Here’s an interesting fact that may just help you win a trivia challenge someday: your odds of experiencing an issue with a battery cell in a Ford hybrid are 8.5 million to 1. Those are the same odds as being struck by lightning – twice.
Ford wants consumers to know that its hybrid technology has been proven durable by years of testing, so the automaker recently published some impressive statistics. The company has built 190,000 battery packs to date, using nearly 43 million individual cells. The failure rate to date? Five cells.
Ford has put 380,000 electric motors into its 190,000 hybrid vehicles assembled to date, and the failure rate for motors is equally impressive: despite use in taxi fleets around the country, not a single electric motor has failed.
The Ford Escape Hybrid has earned a solid reputation for durability in the New York City taxi fleet, but Ford is equally proud of the Fusion Hybrid's reputation in taxi service. In San Francisco, where Ford Fusion Hybrid taxis are common, fleets rack up 80,000 to 90,000 miles per vehicle per year. Such heavy usage quickly weeds out problems and design flaws, but both the Escape Hybrid and Fusion Hybrid have exceeded expectations for durability.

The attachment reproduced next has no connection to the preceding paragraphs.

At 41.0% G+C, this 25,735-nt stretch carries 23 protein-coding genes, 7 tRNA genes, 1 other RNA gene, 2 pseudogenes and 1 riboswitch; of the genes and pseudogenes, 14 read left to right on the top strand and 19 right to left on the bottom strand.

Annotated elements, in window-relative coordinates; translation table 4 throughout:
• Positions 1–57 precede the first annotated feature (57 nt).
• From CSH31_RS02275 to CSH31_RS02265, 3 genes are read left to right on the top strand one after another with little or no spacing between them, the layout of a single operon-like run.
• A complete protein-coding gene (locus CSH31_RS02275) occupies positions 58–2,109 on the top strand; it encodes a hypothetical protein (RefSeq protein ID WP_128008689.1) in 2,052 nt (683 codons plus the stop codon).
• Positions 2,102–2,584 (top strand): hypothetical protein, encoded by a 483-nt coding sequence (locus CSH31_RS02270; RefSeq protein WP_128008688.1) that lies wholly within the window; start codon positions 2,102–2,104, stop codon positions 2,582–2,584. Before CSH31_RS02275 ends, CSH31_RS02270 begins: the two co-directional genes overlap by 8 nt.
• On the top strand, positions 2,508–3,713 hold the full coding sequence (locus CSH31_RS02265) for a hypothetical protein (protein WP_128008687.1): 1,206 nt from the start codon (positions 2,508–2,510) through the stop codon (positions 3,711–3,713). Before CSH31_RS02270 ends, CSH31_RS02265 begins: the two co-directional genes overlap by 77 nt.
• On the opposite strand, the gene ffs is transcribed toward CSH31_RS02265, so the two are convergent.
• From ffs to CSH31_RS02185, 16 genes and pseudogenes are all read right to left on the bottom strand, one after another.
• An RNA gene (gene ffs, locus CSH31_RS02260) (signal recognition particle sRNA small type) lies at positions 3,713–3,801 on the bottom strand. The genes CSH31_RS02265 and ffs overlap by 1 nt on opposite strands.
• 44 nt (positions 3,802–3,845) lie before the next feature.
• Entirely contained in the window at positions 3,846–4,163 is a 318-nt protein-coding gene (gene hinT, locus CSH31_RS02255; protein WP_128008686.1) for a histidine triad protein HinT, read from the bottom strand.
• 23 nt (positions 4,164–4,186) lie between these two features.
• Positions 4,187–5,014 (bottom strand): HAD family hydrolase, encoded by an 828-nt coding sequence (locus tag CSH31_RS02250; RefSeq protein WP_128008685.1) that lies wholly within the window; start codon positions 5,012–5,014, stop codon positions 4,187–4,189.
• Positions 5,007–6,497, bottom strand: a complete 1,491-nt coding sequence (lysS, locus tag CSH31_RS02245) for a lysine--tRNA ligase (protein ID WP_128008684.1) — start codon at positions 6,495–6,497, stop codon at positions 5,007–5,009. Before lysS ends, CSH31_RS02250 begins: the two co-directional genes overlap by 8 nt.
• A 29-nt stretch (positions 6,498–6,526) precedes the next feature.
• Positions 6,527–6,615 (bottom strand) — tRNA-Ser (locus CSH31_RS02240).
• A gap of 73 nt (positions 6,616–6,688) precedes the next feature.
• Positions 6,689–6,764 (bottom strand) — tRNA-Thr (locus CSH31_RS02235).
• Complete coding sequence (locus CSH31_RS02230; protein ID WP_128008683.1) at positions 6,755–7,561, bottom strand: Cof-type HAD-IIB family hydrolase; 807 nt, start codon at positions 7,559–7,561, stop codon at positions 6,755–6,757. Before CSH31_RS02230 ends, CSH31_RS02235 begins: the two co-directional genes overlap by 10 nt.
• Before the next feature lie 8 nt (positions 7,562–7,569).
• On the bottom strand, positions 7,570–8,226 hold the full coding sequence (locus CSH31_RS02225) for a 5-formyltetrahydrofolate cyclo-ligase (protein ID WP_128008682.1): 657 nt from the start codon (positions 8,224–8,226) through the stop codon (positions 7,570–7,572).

Yellow Cab San Francisco general manager Jim Gillespie calls the hybrids “incredibly durable,” citing their use in stop-and-go traffic, and up and down San Francisco’s many hills, for 21 hours per day. Gillespie also praises the vehicles’ fuel economy, noting that his drivers use only one-third of the fuel they previously used.
Ford’s battery research and development will become even more critical in the near future, as Ford increases electrification across their product line. Five new electrified vehicles are set to be launched by Ford in North America by 2012, including the Focus Electric, the Transit Connect Electric, the C-MAX Hybrid and the C-MAX Energi plug-in hybrid.